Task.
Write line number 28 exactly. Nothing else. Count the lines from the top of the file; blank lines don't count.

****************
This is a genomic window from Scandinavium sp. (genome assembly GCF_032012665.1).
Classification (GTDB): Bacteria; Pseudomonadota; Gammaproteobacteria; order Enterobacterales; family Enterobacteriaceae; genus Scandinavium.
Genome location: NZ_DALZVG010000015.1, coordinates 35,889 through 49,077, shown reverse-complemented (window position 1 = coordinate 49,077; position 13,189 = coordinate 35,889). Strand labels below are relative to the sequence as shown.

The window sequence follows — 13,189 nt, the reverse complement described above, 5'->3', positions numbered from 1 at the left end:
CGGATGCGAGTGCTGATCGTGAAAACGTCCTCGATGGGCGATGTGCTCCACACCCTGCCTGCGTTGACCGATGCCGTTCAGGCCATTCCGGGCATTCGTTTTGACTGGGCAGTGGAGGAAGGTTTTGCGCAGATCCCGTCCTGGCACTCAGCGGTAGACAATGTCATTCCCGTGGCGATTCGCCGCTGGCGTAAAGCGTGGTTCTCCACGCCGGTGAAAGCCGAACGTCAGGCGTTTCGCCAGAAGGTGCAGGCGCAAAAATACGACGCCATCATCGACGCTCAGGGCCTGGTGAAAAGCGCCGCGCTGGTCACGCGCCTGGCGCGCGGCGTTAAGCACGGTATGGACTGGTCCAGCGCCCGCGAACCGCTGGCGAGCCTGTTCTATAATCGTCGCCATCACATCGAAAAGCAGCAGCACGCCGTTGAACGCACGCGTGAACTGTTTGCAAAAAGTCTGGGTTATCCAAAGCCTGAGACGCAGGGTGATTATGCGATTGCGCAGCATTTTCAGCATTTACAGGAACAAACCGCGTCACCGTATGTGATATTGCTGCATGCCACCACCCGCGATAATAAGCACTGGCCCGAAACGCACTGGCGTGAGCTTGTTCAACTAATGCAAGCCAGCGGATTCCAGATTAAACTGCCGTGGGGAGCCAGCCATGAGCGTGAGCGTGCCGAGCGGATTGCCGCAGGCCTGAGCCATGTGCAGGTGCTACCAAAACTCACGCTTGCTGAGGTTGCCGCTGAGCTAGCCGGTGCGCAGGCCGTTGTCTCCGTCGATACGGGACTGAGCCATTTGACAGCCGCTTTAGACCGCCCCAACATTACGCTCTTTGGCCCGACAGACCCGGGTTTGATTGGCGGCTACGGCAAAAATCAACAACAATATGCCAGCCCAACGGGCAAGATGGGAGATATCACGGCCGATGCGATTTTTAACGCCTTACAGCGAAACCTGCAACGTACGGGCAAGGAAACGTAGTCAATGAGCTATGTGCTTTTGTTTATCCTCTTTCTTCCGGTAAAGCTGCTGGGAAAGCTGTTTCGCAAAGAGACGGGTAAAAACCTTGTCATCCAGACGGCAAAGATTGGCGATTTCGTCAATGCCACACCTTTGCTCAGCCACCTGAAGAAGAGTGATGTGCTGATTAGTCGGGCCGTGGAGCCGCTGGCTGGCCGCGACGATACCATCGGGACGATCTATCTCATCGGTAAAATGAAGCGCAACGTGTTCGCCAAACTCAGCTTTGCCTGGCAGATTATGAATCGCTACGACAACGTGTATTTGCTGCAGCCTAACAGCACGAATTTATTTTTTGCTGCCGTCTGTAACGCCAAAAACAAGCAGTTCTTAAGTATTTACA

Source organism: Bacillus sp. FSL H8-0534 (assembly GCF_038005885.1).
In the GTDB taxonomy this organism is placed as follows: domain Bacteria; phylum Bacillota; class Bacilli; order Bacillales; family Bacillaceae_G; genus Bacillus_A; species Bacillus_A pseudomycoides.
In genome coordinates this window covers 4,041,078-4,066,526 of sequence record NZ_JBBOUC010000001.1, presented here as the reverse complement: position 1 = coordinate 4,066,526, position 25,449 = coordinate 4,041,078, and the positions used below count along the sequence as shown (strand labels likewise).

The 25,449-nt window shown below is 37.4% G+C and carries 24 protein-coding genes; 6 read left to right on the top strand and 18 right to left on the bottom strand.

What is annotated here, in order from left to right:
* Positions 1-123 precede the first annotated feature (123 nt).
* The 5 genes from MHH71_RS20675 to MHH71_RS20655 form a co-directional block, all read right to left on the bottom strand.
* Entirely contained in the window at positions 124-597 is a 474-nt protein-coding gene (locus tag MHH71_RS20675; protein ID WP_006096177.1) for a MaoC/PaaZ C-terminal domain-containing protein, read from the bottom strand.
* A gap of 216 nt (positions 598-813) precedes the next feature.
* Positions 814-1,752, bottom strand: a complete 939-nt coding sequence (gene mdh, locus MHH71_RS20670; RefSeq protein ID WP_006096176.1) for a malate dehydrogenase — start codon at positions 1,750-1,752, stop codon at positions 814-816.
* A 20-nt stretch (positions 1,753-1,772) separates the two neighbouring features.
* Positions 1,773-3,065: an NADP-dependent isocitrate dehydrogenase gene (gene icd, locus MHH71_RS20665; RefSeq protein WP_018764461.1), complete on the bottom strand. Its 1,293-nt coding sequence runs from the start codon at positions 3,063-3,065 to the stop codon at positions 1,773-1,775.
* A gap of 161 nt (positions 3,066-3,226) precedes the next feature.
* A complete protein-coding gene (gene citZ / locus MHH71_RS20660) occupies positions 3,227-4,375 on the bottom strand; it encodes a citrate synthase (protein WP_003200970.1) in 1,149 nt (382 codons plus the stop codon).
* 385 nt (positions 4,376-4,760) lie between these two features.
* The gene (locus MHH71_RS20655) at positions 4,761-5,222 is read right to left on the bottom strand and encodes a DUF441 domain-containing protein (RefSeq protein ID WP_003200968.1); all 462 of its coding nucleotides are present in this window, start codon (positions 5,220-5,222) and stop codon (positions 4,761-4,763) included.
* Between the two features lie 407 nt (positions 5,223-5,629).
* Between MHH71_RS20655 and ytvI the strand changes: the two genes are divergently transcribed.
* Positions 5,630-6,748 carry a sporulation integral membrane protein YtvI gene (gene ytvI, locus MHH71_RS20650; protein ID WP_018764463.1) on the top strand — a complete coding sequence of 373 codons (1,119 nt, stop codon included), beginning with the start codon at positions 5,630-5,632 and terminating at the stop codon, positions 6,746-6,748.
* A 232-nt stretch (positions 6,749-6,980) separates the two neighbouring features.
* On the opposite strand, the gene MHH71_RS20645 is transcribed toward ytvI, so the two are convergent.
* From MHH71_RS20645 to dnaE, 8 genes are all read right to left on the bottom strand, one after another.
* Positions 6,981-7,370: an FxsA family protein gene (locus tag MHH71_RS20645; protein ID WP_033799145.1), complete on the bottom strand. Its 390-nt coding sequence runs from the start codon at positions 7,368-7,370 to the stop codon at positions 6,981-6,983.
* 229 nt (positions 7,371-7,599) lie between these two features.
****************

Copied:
* Positions 6,981-7,370: an FxsA family protein gene (locus tag MHH71_RS20645; protein ID WP_033799145.1), complete on the bottom strand. Its 390-nt coding sequence runs from the start codon at positions 7,368-7,370 to the stop codon at positions 6,981-6,983.